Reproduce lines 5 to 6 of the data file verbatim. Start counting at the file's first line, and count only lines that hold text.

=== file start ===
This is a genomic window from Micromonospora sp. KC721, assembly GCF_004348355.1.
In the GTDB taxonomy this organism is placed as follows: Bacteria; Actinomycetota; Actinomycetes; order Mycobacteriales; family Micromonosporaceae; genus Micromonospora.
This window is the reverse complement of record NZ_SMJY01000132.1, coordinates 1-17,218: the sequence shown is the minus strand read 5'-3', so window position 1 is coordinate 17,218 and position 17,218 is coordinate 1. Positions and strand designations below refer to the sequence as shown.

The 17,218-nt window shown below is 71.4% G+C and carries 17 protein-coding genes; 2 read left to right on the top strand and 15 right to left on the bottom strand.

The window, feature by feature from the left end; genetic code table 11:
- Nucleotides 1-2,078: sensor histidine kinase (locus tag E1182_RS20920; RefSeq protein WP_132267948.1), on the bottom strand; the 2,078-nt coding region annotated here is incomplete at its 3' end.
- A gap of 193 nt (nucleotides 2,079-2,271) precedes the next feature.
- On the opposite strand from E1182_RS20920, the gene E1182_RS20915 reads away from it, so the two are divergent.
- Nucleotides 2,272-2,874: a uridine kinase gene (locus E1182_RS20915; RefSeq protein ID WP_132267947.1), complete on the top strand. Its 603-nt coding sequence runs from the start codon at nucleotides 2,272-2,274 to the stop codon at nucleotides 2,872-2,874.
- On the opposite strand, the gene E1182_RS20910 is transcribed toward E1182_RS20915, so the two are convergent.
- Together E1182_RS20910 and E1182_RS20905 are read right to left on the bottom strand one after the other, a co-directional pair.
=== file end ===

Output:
The window, feature by feature from the left end; genetic code table 11:
- Nucleotides 1-2,078: sensor histidine kinase (locus tag E1182_RS20920; RefSeq protein WP_132267948.1), on the bottom strand; the 2,078-nt coding region annotated here is incomplete at its 3' end.